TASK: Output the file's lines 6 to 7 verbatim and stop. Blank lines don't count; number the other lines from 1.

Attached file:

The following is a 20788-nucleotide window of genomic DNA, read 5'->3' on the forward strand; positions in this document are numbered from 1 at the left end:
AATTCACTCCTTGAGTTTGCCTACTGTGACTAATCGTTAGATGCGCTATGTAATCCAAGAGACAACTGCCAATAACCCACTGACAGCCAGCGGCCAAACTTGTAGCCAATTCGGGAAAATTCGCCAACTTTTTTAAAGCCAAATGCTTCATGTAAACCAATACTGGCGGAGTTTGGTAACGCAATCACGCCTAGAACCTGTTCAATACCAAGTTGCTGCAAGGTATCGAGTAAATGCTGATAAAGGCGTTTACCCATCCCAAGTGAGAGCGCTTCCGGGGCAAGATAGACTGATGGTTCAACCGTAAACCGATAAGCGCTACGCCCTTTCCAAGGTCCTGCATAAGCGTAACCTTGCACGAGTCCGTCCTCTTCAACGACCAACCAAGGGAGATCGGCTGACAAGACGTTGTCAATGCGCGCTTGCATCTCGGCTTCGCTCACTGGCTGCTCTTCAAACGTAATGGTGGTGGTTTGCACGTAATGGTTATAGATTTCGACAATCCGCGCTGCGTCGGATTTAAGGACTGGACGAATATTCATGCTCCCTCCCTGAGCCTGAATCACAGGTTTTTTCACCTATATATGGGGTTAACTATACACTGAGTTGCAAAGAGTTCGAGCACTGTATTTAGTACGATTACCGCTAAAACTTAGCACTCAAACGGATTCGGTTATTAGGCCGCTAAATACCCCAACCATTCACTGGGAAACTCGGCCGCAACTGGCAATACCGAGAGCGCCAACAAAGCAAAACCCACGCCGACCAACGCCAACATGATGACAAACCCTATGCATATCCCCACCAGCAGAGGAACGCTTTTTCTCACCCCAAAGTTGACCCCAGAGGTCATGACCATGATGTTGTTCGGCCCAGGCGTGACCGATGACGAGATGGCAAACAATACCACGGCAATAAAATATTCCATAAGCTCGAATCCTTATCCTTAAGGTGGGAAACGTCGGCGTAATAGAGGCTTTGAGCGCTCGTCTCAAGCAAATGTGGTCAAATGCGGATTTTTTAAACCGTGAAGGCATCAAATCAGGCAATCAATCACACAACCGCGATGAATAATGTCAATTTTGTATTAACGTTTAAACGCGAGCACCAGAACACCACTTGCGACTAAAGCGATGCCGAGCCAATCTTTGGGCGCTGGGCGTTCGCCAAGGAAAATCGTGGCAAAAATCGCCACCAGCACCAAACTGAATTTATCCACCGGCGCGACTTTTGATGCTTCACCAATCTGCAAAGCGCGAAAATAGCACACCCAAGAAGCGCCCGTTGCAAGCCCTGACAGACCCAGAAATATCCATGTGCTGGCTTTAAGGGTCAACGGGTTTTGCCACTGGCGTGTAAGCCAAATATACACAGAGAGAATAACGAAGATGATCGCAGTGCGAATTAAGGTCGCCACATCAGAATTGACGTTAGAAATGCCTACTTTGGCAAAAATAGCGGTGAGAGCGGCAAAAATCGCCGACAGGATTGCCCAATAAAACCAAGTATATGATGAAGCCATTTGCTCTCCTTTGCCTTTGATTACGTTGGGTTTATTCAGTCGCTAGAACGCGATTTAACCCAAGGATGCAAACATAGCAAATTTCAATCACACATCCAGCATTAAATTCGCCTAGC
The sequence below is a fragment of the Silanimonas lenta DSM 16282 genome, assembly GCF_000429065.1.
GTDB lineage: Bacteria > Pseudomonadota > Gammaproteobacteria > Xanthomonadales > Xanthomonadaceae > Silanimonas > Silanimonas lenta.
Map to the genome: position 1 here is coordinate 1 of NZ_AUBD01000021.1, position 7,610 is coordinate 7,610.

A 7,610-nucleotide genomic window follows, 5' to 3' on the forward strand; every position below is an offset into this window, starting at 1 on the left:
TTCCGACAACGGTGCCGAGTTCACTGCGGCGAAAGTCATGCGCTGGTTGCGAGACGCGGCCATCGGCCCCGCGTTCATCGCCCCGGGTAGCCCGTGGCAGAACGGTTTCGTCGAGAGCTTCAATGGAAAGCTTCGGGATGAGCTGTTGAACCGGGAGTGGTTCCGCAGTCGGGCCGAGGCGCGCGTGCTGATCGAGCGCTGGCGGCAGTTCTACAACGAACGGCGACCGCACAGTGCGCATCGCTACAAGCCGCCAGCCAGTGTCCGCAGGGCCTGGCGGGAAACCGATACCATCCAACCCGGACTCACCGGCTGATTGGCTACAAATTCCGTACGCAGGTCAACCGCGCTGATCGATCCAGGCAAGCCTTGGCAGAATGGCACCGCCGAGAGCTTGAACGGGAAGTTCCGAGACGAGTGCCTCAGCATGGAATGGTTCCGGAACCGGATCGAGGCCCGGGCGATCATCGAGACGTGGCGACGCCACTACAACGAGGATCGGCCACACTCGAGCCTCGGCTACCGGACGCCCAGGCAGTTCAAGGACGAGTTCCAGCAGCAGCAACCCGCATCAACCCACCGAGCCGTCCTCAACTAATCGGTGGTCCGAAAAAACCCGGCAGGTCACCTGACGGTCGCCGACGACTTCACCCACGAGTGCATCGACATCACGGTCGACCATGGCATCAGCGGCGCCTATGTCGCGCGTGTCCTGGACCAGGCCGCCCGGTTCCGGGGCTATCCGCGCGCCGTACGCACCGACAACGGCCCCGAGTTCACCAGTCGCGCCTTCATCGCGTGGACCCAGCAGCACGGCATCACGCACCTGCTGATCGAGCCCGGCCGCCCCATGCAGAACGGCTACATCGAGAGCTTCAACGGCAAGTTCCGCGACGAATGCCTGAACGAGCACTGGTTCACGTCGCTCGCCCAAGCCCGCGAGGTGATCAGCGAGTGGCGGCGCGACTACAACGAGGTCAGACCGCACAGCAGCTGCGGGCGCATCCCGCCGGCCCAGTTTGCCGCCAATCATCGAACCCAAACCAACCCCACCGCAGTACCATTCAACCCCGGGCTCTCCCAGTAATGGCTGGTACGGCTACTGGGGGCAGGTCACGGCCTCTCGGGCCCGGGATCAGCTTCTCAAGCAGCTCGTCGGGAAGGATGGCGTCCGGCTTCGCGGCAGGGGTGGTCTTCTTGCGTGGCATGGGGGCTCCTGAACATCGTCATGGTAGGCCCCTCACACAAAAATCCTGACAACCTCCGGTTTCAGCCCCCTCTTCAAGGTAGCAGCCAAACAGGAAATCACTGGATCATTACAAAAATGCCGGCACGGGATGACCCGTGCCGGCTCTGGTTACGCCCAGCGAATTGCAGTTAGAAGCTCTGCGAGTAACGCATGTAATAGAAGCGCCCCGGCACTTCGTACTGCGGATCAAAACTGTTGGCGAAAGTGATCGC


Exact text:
A 7,610-nucleotide genomic window follows, 5' to 3' on the forward strand; every position below is an offset into this window, starting at 1 on the left:
TTCCGACAACGGTGCCGAGTTCACTGCGGCGAAAGTCATGCGCTGGTTGCGAGACGCGGCCATCGGCCCCGCGTTCATCGCCCCGGGTAGCCCGTGGCAGAACGGTTTCGTCGAGAGCTTCAATGGAAAGCTTCGGGATGAGCTGTTGAACCGGGAGTGGTTCCGCAGTCGGGCCGAGGCGCGCGTGCTGATCGAGCGCTGGCGGCAGTTCTACAACGAACGGCGACCGCACAGTGCGCATCGCTACAAGCCGCCAGCCAGTGTCCGCAGGGCCTGGCGGGAAACCGATACCATCCAACCCGGACTCACCGGCTGATTGGCTACAAATTCCGTACGCAGGTCAACCGCGCTGATCGATCCAGGCAAGCCTTGGCAGAATGGCACCGCCGAGAGCTTGAACGGGAAGTTCCGAGACGAGTGCCTCAGCATGGAATGGTTCCGGAACCGGATCGAGGCCCGGGCGATCATCGAGACGTGGCGACGCCACTACAACGAGGATCGGCCACACTCGAGCCTCGGCTACCGGACGCCCAGGCAGTTCAAGGACGAGTTCCAGCAGCAGCAACCCGCATCAACCCACCGAGCCGTCCTCAACTAATCGGTGGTCCGAAAAAACCCGGCAGGTCACCTGACGGTCGCCGACGACTTCACCCACGAGTGCATCGACATCACGGTCGACCATGGCATCAGCGGCGCCTATGTCGCGCGTGTCCTGGACCAGGCCGCCCGGTTCCGGGGCTATCCGCGCGCCGTACGCACCGACAACGGCCCCGAGTTCACCAGTCGCGCCTTCATCGCGTGGACCCAGCAGCACGGCATCACGCACCTGCTGATCGAGCCCGGCCGCCCCATGCAGAACGGCTACATCGAGAGCTTCAACGGCAAGTTCCGCGACGAATGCCTGAACGAGCACTGGTTCACGTCGCTCGCCCAAGCCCGCGAGGTGATCAGCGAGTGGCGGCGCGACTACAACGAGGTCAGACCGCACAGCAGCTGCGGGCGCATCCCGCCGGCCCAGTTTGCCGCCAATCATCGAACCCAAACCAACCCCACCGCAGTACCATTCAACCCCGGGCTCTCCCAGTAATGGCTGGTACGGCTACTGGGGGCAGGTCACGGCCTCTCGGGCCCGGGATCAGCTTCTCAAGCAGCTCGTCGGGAAGGATGGCGTCCGGCTTCGCGGCAGGGGTGGTCTTCTTGCGTGGCATGGGGGCTCCTGAACATCGTCATGGTAGGCCCCTCACACAAAAATCCTGACAACCTCCGGTTTCAGCCCCCTCTTCAAGGTAGCAGCCAAACAGGAAATCACTGGATCATTACAAAAATGCCGGCACGGGATGACCCGTGCCGGCTCTGGTTACGCCCAGCGAATTGCAGTTAGAAGCTCTGCGAGTAACGCATGTAATAGAAGCGCCCCGGCACTTCGTACTGCGGATCAAAACTGTTGGCGAAAGTGATCGC